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Research article2019Peer reviewedOpen access

Carriage of carbapenemase- and extended-spectrum cephalosporinase-producing Escherichia coli and Klebsiella pneumoniae in humans and livestock in rural Cambodia; gender and age differences and detection of bla(OXA-48 )in humans

Atterby, Clara; Osbjer, Kristina; Tepper, Viktoria; Rajala, Elisabeth; Hernandez, Jorge; Seng, Sokerya; Holl, Davun; Bonnedahl, Jonas; Borjesson, Stefan; Magnusson, Ulf; Jarhult, Josef D.

Abstract

Objectives This study investigates the frequency and characteristics of carbapenemase-producing Escherichia coli/Klebsiella pneumoniae (CPE/K) and extended-spectrum cephalosporinase-producing E. coli/K. pneumoniae (ESCE/K) in healthy humans and livestock in rural Cambodia. Additionally, household practices as risk factors for faecal carriage of ESCE/K are identified. Methods Faecal samples were obtained from 307 humans and 285 livestock including large ruminants, pigs and poultry living in 100 households in rural Cambodia in 2011. Each household was interviewed, and multilevel logistic model determined associations between household practices/meat consumption and faecal carriage of ESCE/K. CPE and ESCE/K were detected and further screened for colistin resistance genes. Results CPE/K isolates harbouring bla(OXA-48 )were identified in two humans. The community carriage of ESCE/K was 20% in humans and 23% in livestock. The same ESBL genes: bla(CTX-M-15), bla(CTX-M-14), bla(CTX-M-27), bla(CTX-M-55), bla(SHV-2), bla(SHV-12), bla(SHV-28); AmpC genes: bla(CMY-2), bla(CMY-42,) bla(DHA-1); and colistin resistance genes: mcr-1-like and mcr-3-like were detected in humans and livestock. ESCE/K was frequently detected in women, young children, pigs and poultry, which are groups in close contact. The practice of burning or burying meat waste and not collecting animal manure indoors and outdoors daily were identified as risk factors for faecal carriage of ESCE/K. Conclusions Faecal carriage of E. coli and K. pneumoniae harbouring extended-spectrum cephalosporinase genes are common in the Cambodian community, especially in women and young children. Exposure to animal manure and slaughter products are risk factors for intestinal colonization of ESCE/K in humans.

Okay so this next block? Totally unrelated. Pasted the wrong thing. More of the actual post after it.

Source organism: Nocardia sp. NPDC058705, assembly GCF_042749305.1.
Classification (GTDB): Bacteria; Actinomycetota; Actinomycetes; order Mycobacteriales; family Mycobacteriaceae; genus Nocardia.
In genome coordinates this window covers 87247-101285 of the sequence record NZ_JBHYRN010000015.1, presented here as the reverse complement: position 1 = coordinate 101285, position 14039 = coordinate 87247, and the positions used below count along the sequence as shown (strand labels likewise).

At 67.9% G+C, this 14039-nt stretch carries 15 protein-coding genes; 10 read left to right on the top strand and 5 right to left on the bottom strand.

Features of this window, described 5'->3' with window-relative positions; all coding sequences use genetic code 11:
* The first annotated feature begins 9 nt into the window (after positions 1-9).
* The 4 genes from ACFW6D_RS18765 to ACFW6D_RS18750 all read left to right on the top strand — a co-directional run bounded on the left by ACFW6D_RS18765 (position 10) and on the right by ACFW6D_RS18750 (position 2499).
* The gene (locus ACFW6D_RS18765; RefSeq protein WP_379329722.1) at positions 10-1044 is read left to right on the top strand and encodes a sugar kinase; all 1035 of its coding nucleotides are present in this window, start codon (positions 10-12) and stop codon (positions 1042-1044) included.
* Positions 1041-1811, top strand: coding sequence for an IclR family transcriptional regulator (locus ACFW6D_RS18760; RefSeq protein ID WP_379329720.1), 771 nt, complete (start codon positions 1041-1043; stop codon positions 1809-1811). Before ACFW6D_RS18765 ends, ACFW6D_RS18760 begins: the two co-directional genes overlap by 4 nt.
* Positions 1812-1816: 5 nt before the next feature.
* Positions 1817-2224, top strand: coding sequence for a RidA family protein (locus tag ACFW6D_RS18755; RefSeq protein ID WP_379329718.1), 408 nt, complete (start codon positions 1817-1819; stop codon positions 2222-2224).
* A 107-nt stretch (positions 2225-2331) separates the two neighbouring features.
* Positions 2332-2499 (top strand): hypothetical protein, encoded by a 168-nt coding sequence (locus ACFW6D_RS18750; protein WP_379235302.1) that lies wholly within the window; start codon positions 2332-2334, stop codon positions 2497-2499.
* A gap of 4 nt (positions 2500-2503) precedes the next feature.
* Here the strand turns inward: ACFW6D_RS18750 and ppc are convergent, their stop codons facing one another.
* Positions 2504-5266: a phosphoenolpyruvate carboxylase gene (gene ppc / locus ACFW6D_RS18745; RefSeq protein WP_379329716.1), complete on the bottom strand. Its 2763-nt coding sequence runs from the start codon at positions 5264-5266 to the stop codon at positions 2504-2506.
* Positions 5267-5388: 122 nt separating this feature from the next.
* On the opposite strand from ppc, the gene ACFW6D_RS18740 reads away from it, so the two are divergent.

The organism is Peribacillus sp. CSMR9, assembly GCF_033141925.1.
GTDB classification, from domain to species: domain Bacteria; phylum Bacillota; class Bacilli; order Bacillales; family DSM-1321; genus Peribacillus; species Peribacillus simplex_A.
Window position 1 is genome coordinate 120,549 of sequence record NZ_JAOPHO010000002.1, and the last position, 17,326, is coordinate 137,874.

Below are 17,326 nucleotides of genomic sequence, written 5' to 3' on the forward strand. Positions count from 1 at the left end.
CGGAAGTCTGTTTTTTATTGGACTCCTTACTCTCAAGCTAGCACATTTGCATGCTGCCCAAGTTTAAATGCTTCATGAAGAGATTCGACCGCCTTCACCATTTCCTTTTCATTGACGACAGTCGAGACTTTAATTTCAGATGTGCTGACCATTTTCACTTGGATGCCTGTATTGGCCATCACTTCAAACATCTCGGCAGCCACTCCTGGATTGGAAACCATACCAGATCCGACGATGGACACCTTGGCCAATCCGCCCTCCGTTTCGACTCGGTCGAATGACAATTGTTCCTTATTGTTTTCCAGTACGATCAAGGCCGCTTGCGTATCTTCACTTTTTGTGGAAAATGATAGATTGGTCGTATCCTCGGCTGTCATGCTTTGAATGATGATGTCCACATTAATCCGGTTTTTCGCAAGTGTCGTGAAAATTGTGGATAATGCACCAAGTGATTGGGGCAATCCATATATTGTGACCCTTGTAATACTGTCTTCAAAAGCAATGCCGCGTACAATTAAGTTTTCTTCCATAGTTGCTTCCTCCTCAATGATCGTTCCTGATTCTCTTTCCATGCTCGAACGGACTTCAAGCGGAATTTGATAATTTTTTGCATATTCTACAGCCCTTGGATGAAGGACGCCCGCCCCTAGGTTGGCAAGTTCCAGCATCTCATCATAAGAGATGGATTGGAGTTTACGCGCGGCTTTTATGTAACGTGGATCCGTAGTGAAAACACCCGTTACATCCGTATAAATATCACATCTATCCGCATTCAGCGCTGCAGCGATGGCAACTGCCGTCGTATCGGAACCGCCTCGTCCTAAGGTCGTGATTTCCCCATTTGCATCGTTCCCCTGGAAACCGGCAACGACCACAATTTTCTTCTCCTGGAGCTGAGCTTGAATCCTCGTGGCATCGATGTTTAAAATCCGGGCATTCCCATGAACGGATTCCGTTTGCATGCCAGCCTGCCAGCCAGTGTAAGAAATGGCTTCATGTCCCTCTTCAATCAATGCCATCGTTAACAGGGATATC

Keywords

AmpC; Cambodia; carbapenemase; colistin; ESBL; risk factors; rural population; zoonoses

Published in

Zoonoses and Public Health
2019, Volume: 66, number: 6, pages: 603-617 Publisher: WILEY

      SLU Authors

    • Osbjer, Kristina

      • Associated SLU-program

        AMR: Bacteria

        Sustainable Development Goals

        SDG3 Good health and well-being
        SDG5 Gender equality

        UKÄ Subject classification

        Public Health, Global Health, Social Medicine and Epidemiology

        Publication identifier

        DOI: https://doi.org/10.1111/zph.12612

        Permanent link to this page (URI)

        https://res.slu.se/id/publ/100982